Journalism Is Itself a Religion: "We're headed, I think, for schism, tumult and divide as the religion of the American press meets the upheavals in global politics and public media that are well underway. Changing around us are the terms on which authority can be established by journalists. The Net is opening things up, shifting the power to publish around. Consumers are becoming producers, readers can be writers." More...
News Turns from a Lecture to a Conversation: "Some of the pressure the blogs are putting on journalists shows up, then, in the demand for "news as conversation," more of a back-and-forth, less of a pronouncement. This is an idea with long roots in academic journalism that suddenly (as in this year) jumped the track to become part of the news industry's internal dialogue." More...
Two Washington Posts May Be Better Than One: "They're not equals, but Washington and Arlington have their own spheres. Over the newspaper and reporting beats Len Downie is king. Over the website Jim Brady is sovereign. Over the userï¿½s experience no one has total control. There's tension because there's supposed to be tension." More...
Laying the Newspaper Gently Down to Die: "An industry that won't move until it is certain of days as good as its golden past is effectively dead, from a strategic point of view. Besides, there is an alternative if you don't have the faith or will or courage needed to accept reality and deal. The alternative is to drive the property to a profitable demise." More...
Grokking Woodward: "Woodward and Bernstein of 1972-74 didn't have such access, and this probably influenced--for the better--their view of what Nixon and his men were capable of. Watergate wasn't broken by reporters who had entree to the inner corridors of power. It was two guys on the Metro Desk." More...
Maybe Media Bias Has Become a Dumb Debate: "This here is a post for practically everyone in the game of seizing on media bias and denouncing it, which is part of our popular culture, and of course a loud part of our politics. And this is especially for the 'we're fair and balanced, you're not' crowd, wherever I may have located you." More...
Bill O'Reilly and the Paranoid Style in News: "O'Reilly feeds off his own resentments--the establishment sneering at Inside Edition--and like Howard Beale, the 'mad prophet of the airwaves,' his resentments are enlarged by the medium into public grievances among a mass of Americans unfairly denied voice." More...
Thoughts on the Killing of a Young Correspondent: "Among foreign correspondents, there is a phrase: 'parachuting in.' That's when a reporter drops into foreign territory during an emergency, without much preparation, staying only as long as the story remains big. The high profile people who might parachute in are called Bigfoots in the jargon of network news. The problem with being a Bigfoot, of course, is that it's hard to walk in other people's shoes." More...
The News From Iraq is Not Too Negative. But it is Too Narrow: "The bias charges are getting more serious lately as the stakes rise in Iraq and the election. But there is something lacking in press coverage, and it may be time for wise journalists to assess it. The re-building story has gone missing. And without it, how can we judge the job Bush is doing?." More...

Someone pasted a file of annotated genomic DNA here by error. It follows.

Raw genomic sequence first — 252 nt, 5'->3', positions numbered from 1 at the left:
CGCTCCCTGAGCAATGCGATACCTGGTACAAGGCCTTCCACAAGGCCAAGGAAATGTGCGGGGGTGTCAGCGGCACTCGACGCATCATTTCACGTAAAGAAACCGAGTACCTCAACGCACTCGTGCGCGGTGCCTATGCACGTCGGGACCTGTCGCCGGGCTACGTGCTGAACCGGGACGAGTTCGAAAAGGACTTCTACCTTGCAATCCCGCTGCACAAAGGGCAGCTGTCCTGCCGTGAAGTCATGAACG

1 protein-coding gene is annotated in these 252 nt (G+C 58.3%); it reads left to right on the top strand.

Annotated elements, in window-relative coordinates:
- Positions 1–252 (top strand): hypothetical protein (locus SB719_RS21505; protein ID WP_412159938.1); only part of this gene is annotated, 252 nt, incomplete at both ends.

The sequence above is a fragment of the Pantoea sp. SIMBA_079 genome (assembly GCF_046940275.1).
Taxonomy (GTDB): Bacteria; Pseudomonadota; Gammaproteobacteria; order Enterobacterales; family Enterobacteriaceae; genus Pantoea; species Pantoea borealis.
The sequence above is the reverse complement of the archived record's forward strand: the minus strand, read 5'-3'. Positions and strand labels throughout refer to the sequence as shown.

The Abyss of Observation Alone. "There are hidden moral hazards in the ethic of neutral observation and the belief in a professional 'role' that transcends other loyalties. I think there is an abyss to observation alone. And I feel it has something to do with why more people don't trust journalists. They don't trust that abyss." More...
"Find Some New Information and Put it Into Your Post." Standards for Pro-Am Journalism at OffTheBus: "Opinion based on information 'everyone' has is less valuable than opinion journalism based on information that you dug up, originated, or pieced together. So it’s not important to us that contributors keep opinion out. What’s important is that they put new information in. More...
Out in the Great Wide Open: Maybe you heard about the implosion of Wide Open, a political blog started by the Cleveland Plain Dealer with four "outside" voices brought in from the ranks of Ohio bloggers: two left, two right. Twelve points you may not have seen elsewhere." More...
Some Bloggers Meet the Bosses From Big Media: "What capacity for product development do news organizations show? Zip. How are they on nurturing innovation? Terrible. Is there an entreprenurial spirit in newsrooms? No. Do smart young people ever come in and overturn everything? Never." More...
Notes and Comment on BlogHer 2005 "I think the happiest conference goers at BlogHer were probably the newbies, people who want to start blogging or just did. They got a lot of good information and advice. Some of the best information was actually dispensed in response to the fears provoked by blogging, which shouldnï¿½t be avoided, the sages said, but examined, turned around, defused, and creatively shrunk.." More...
Top Ten List: What's Radical About the Weblog Form in Journalism? "The weblog comes out of the gift economy, whereas most of today's journalism comes out of the market economy." More...
A Second Top Ten List: What's Conservative About the Weblog Form in Journalism? "The quality of any weblog in journalism depends greatly on its fidelity to age old newsroom commandments like check facts, check links, spell things correctly, be accurate, be timely, quote fairly." More...
Blogging is About Making and Changing Minds: "Sure, weblogs are good for making statements, big and small. But they also force re-statement. Yes, they're opinion forming. But they are equally good at unforming opinion, breaking it down, stretching it out." More...